PETRUCHIO: Who knows not where a wasp does wear his sting? In his tail.

KATHERINE: In his tongue.

PETRUCHIO: Whose tongue?

KATHERINE: Yours, if you talk of tales.

And so farewell.

 PETRUCHIO: What, with my tongue in your tail?

Nay, come again, good Kate. I am a gentleman.


She socks him.

And watching it, one feels again, with a shiver, how the sexuality — the vitality — fairly crackles between Raul Julia and Meryl Streep as they sling the blazing 400-year-old words back and forth. (Meryl Streep, be it added, who to this mind would give the only organic, fully alive performance in the Mike Nichols/New York Shakespeare Festival all-star “The Seagull” in Central Park some 20 years later.)

If you stand or sit before that video screen a bit longer you can also relive the extraordinary moment at the Shubert Theatre in 1983 when, in celebration of the record-breaking 3,389th Broadway performance of “A Chorus Line,” co-creator Michael Bennnett salaams before a packed stage of the assembled applauding casts of that show, not to mention a roaring SRO audience.

Keep watching and you’ll see bits and pieces of “Hair,” of “Runaways,” of the Public Theater’s “Threepenny Opera,” of “For Colored Girls Who Have Contemplated Suicide,” of “The Pirates of Penzance,” of the thrilling first night of the 1970 “Two Gentlemen of Verona” at the Delacorte (the greatest rapport of audience and actors this theatergoer has ever experienced), all the way to George C. Wolfe’s long-running “Bring in ’Da Noise, Bring in ’Da Funk,” last season’s “Caroline, or Change” and more.

If, indeed, the front half of the Oenslager Gallery is devoted to Joe Papp’s 37 years at the heart of everything, the back half of the extensive layout covers the brief (two-year) succession of Joanne Akalaitis, whose fine-minded choices were a little too esoteric for the hoi polloi, followed by the dozen checkered years (some hits, some misses) of the George C. Wolfe regime that came to a close this past February. Wither the Public under the new guy, Oskar Eustis? With prayer and hope, we shall see.

The exhibition is, in the accurate phrase of a New York Public Library press release, “a mosaic” of elements from the vast Joseph Papp archives — 433 boxes of it — in N.Y.P.L.’s Billy Rose Theatre Collection. Gail Merrifield (Mrs. Joseph) Papp furnished much of the material from his private papers — mayhap including those letters to and from Robert Moses.

What you will find when you walk in, and will need a couple of hours to digest, are scripts, prompt sheets, cue sheets, revises (Larry Kramer’s “The Normal Heart” had 27 revises), cast lists, programs, press clips, reviews, interviews, letters, photographs, costumes, costume designs, set designs, miniature mockups, posters, videos (see above), audiotapes, sheet music and much else.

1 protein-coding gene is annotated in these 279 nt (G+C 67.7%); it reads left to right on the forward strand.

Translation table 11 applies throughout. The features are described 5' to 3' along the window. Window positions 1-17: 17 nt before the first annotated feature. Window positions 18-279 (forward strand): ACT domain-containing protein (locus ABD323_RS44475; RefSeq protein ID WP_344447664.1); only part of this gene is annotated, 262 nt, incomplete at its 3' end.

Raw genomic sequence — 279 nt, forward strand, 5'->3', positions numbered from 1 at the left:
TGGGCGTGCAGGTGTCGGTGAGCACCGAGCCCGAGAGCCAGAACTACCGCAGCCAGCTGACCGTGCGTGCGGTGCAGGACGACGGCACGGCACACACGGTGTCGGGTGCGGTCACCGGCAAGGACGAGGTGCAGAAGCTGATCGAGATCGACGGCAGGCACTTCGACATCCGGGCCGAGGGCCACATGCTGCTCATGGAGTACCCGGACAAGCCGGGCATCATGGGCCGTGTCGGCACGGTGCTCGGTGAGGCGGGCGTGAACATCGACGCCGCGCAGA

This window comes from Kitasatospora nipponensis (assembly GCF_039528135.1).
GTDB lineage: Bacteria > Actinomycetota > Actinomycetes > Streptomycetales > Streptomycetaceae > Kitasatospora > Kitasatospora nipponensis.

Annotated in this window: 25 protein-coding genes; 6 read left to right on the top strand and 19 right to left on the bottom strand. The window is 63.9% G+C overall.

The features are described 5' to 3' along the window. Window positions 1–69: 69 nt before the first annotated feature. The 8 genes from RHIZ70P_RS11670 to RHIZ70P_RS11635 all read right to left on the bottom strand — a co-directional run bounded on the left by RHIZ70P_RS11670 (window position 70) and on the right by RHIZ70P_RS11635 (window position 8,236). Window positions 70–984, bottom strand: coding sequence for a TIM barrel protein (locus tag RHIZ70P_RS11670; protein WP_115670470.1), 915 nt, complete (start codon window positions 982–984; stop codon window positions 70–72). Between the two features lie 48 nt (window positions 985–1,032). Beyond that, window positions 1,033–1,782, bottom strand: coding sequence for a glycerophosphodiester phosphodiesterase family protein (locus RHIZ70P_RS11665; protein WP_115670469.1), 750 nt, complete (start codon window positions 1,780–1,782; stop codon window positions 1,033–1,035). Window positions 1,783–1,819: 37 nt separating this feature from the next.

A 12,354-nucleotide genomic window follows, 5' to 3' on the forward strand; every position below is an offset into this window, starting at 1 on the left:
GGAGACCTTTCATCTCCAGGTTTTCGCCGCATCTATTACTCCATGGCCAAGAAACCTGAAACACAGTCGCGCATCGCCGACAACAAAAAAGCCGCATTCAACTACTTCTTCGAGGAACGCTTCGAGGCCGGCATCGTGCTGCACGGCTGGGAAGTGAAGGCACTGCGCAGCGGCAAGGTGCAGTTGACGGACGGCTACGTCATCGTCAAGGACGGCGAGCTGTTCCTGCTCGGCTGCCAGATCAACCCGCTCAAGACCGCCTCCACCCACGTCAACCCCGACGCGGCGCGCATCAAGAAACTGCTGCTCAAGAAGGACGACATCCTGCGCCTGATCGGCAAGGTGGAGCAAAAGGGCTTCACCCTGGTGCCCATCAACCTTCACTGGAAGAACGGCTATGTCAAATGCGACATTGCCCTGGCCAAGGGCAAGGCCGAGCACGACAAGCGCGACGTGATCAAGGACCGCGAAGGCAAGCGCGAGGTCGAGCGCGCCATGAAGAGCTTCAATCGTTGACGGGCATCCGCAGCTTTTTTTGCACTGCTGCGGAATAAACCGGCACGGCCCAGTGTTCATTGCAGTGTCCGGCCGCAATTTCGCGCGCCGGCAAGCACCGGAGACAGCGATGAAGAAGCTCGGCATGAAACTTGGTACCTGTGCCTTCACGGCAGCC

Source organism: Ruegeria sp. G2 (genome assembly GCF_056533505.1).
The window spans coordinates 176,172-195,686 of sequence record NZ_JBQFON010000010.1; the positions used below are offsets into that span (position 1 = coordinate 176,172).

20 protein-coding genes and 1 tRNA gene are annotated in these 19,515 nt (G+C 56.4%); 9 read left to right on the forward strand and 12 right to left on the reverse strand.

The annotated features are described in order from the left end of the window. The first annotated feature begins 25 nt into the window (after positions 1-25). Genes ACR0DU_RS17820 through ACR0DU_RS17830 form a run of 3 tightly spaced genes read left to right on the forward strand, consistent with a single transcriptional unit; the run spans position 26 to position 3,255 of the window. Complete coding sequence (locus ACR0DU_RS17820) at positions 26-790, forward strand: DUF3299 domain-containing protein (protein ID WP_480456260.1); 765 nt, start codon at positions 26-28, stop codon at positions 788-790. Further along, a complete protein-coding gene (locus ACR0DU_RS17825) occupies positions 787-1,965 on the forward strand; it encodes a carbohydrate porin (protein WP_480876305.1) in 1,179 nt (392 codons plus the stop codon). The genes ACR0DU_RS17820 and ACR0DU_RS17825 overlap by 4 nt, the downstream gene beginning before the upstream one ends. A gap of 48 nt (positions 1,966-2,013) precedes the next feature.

Joseph Papp died, of cancer, Oct. 31, 1991, broken-hearted over the earlier death of his son Tony. This exhibit brings Joe, and what Joe stood for, back to life, but it is not in itself able to bring back a few things engraved only in personal memory. As for instance:

First view of Joe, 1955, slim and sharp in a black turtleneck, standing at the high, steep-raked rear of the Emmanuel Brotherhood, keeping eye and ear on the proceedings on stage far below.

Joe the Shakespearian, many years later, pacing around his office at the Public, talking of this and that and everything, and then, suddenly, out of nowhere, “Do you know whom I consider the greatest all-round American entertainer? Do you? Fred Astaire.”

Joe, sitting directly in front of me on a folding chair at a City Hall rally to save several about-to-be-gutted fine old Broadway theaters, suddenly turning his head back over his shoulder to dryly ask a fellow rebel: “Did you ever think we’d someday be here, you and I, fighting for Broadway?” (A losing fight, in the case of those theaters.)

Joe, on the telephone, to me, more than once: “You stupid son of a bitch, if you’re going to review one of my shows, why don’t you bring your brains.”

Joe, pacing around his Public Theater office on another occasion, not too long before his death, talking with heat and pride of the very beginnings of his free Shakespeare adventure. He pulls down off the wall a framed document while all but shouting: “Look here! An Obie Award to the Shakespearean Workshop Theater, way back in 1956!” He starts reading the commendatory citation out loud, then after a half-dozen words stops in his tracks, looks his listener in the eyes, and says, with a cockeyed grin: “You wrote this, didn’t you.”

And one other memory, even closer to his death. Barbara Harris, Joe’s secretary at the Public, on the phone the morning after the appearance of a story by me on Joe’s retirement, and on the 37 years of life and work that had preceded that retirement: “There’s somebody here wants to speak to you.” She puts the somebody on. It is Joe Papp, who for days has been unavailable.

“I wasn’t going to come in,” he says. “I didn’t feel up to it. But I’m here because of your story.” It sounds like he’s crying. Happily crying, if that makes sense. “All last night,” he says, “I kept thinking about Colleen and about you and those early days. So I came in.”

Those memories are not anywhere in those 433 boxes of archival material, and not anywhere in “A Community of Artists: 50 Years of the Public Theater,” but ’tis enough, ’twill serve.

“A COMMUNITY OF ARTISTS: 50 YEARS OF THE PUBLIC THEATER.” Through Oct. 15 in the Donald and Mary Oenslager Gallery, New York Public Library for the Performing Arts, Dorothy and Lewis B. Cullman Center, 40 Lincoln Center Plaza. Tues., Wed., Fri., Sat., 12 noon to 6 p.m.; Thurs., 12 noon to 8 p.m.; closed Sun., Mon. and holidays. Admission free. For further information, call 212-870-1630 or visit www.nypl.org.

York Shakespeare Festival Records,

Billy Rose Theatre Collection, The New York Public Library for the Performing Arts.

Joseph Papp at the Delacorte Theater during its construction in 1961.